If you follow fashion or fabulosity at all, you might be familiar with Lauren Santo Domingo, the fabulously wealthy Vogue contributor, stylist, and founder of ModaOperandi.com. Last fall, we wondered aloud whether she was the next Mrs. Astor. She's built like a model, is currently renovating a townhouse on Gramercy Park, and just popped out a healthy baby. You might have thought, at some time or other, that her life is objectively perfect. We wouldn't fight with you on that point. Less famous than Lauren, though, is her husband, Andres Santo Domingo, who is the heir to a Colombian beer fortune. (His father is estimated by Forbes to be worth $6 billion.) And Andres has a bit of a problem.
See, when the rest of us are in a car when it runs over someone's foot, we are the anonymous passengers and the driver is an insane cabbie. But when Andres does it, chances are he'll be driving his own Mercedes-Benz, which is trackable to him through a license plate. And New Yorker Ryan Coutu says in a lawsuit filed yesterday that not only did Andres run over his foot on Third Avenue in late March, but that the high roller whacked Coutu's arm with his rearview mirror. Then, he claims, Andres sped away.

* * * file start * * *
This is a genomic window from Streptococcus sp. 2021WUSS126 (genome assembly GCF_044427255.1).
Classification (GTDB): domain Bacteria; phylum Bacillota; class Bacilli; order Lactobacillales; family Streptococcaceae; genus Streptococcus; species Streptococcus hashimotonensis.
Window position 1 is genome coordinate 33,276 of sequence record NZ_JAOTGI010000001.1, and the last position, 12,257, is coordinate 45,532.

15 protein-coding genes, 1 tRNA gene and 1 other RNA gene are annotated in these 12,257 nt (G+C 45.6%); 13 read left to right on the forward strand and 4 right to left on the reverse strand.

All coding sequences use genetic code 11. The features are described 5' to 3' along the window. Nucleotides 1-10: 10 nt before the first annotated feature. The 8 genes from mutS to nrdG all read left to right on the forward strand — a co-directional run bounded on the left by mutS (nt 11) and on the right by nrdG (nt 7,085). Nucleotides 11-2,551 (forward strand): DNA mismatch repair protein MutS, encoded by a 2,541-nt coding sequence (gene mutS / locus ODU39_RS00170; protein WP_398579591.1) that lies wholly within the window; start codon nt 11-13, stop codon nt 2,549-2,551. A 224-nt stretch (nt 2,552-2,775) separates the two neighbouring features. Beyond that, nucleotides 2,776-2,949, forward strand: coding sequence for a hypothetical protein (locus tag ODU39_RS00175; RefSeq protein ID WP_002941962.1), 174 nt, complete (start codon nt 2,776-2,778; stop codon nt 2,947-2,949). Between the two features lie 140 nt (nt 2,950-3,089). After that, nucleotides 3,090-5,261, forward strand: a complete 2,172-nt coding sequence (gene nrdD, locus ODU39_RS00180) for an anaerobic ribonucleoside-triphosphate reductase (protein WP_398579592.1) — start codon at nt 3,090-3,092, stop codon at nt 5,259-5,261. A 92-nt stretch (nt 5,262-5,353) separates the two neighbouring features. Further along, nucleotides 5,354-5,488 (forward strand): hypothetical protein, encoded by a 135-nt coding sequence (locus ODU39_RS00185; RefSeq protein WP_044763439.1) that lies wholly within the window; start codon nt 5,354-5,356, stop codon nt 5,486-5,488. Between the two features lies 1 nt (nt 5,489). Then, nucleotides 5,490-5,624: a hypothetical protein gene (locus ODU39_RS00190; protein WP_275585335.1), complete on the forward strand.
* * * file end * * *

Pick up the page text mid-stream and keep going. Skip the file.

Again, if this was you, the victim would write down the cab's medallion number and probably track down the cabbie or the TLC to seek compensation for medical bills. You'd be left out. But when Coutu found out who Andres was by checking vehicle records, he aimed higher. Claiming nerve damage, he's suing the Colombian heir for $100 million. "It's not exactly Bonfire of the Vanities, where some rich guy would be scared to be on 34th and Third," his lawyer said, according to the News. (The protagonist in the Tom Wolfe novels also performs a hit-and-run, but in the South Bronx, where he flees for fear of his life.) "This is a rich, spoiled guy. He just left [Coutu] there."
The News couldn't reach the Santo Domingos for comment, but presumably Andres will fight this in court. And there's a good chance we're not hearing the whole story yet. (Someone's got to tell us how to get our hands on a $100 million foot, for example.) But next time you're in the backseat of a cab that almost clips some absentminded pedestrian, and you think to yourself, Ugh, I hate my life as an urban plebe, remember this story. It could be worse. You could be a billionaire.